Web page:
This Maryland bungalow redo showcases modern style and traditional charm.
1 of 8Photo: Laurey W. Glenn
When Bill and Jennifer Gilmer bought this circa-1928 Bethesda, Maryland, house, its charm was long past and its shortcomings were undeniable. The roof leaked, the upstairs floors sagged, and the place was poorly insulated.
One day, Jennifer discovered a set of plans the former owners had left behind that had been drawn by local architect Amy Gardner. Jennifer, a kitchen and bath designer, knew good design when she saw it. “Before, I had assumed we would remodel the house in keeping with its traditional style,” she says. “Instead, we called Amy, and she opened our eyes to the fact that our efforts didn’t have to be so predictable. We could keep the essence of an American bungalow while adding an Asian-contemporary feel to the home.”
2 of 8Photo: Laurey W. Glenn
Amy updated the traditional bungalow style on the front porch with double mahogany-clad posts edged in black-painted steel, which rest on granite-covered piers. “Craftsman homes in the Arts and Crafts period were often built using solid timbers with traditional exposed wood joinery,” Amy points out. “I wanted the details of the Gilmers’ home to recall the fine workmanship of the Arts and Crafts period yet use modern materials and building techniques.”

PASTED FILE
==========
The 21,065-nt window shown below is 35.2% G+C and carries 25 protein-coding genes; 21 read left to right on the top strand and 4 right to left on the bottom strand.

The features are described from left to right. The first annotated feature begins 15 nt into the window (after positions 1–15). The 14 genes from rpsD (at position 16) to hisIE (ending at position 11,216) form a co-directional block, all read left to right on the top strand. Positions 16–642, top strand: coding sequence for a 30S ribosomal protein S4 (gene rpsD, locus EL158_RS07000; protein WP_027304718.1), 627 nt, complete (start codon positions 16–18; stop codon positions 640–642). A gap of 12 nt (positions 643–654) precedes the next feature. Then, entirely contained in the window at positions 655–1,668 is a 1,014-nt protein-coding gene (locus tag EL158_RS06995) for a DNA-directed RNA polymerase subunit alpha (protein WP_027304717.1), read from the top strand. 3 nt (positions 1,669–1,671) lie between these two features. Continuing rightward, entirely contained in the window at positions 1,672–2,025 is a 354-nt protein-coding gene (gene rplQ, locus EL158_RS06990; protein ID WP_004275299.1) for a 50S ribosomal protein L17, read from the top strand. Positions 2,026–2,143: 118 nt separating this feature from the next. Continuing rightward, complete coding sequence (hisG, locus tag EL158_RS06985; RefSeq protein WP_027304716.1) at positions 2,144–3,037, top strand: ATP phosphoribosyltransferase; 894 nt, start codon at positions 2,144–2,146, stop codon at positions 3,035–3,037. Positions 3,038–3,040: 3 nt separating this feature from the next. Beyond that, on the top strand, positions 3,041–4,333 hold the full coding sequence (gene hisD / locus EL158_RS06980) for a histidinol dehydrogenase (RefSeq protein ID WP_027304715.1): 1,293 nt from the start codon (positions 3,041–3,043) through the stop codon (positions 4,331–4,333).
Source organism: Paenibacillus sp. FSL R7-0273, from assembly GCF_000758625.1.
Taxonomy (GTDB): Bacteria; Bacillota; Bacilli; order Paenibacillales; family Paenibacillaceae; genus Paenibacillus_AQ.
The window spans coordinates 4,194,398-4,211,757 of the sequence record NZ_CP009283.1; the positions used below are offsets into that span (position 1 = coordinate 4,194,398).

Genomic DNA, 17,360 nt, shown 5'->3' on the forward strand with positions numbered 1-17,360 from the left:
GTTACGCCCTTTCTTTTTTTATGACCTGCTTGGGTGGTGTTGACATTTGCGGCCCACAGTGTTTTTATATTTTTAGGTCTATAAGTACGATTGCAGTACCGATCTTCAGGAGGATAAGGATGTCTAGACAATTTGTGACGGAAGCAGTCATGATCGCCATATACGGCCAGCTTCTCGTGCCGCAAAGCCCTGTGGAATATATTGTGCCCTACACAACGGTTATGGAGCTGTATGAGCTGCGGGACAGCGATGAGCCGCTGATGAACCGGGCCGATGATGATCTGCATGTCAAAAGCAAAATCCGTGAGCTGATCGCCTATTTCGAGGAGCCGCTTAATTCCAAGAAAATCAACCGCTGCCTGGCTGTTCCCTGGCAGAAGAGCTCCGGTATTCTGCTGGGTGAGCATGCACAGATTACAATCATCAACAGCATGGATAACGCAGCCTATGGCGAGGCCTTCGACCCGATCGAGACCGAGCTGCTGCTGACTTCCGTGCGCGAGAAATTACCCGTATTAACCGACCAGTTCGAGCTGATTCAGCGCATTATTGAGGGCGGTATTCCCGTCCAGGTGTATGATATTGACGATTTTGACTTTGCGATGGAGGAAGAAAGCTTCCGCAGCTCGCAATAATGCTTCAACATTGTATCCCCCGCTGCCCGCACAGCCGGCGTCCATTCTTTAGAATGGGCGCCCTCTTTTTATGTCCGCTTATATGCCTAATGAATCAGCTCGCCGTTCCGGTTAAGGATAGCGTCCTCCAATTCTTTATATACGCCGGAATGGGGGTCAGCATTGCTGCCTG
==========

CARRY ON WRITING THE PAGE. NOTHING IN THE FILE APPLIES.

“Best of all,” Amy says, “I’m most proud of my home’s new curb appeal when I’m on the front porch and people shout from their cars, ‘We LOVE your house!’ ”
3 of 8Photo: Laurey W. Glenn
Amy’s plan called for totally gutting the kitchen and turning it into a butler’s pantry, open staircase, and wide hall to access the addition in the back. The new kitchen shares space with a light-filled living area.
4 of 8Photo: Laurey W. Glenn
Two features in particular steal the show in the Gilmers’ kitchen.
Oversized Hood above the Cooktop
“I typically recommend larger hoods to my clients,” Jennifer says. “Even though some storage is lost, they create a bold statement.”
Dining Table on Casters
Veneered in the same wood as the island and cabinetry, it easily rolls out for dinner parties. This innovative table also helps solve a design problem. “Because the overall length of the addition prevented us from having a permanent dining area,” Jennifer says, “this solution keeps the room open when the table’s not needed.”
5 of 8Photo: Laurey W. Glenn
Macassar Ebony Veneer
Macassar ebony-veneered stools match the kitchen’s distinctive cabinets. “Their simulated tiger-stripe grain continues the rhythm of the mullions,” Jennifer says.
6 of 8Photo: Laurey W. Glenn
The living area has floor-to-ceiling sliding glass doors that fill the room with light. “To reinforce the Asian theme established on the exterior, Amy used horizontal mullions in the glass doors, which are reminiscent of Japanese shoji screens,” says Jennifer. “They complement the space by guiding your eye around the room.”
7 of 8Photo: Laurey W. Glenn
The Gilmers wanted to enlarge the upstairs of the house.
8 of 8Photo: Laurey W. Glenn
They removed the dilapidated deck and porch and created a gabled addition at the back of the house to accommodate larger bedrooms and baths upstairs. The spiral staircase leads up from the new back garden.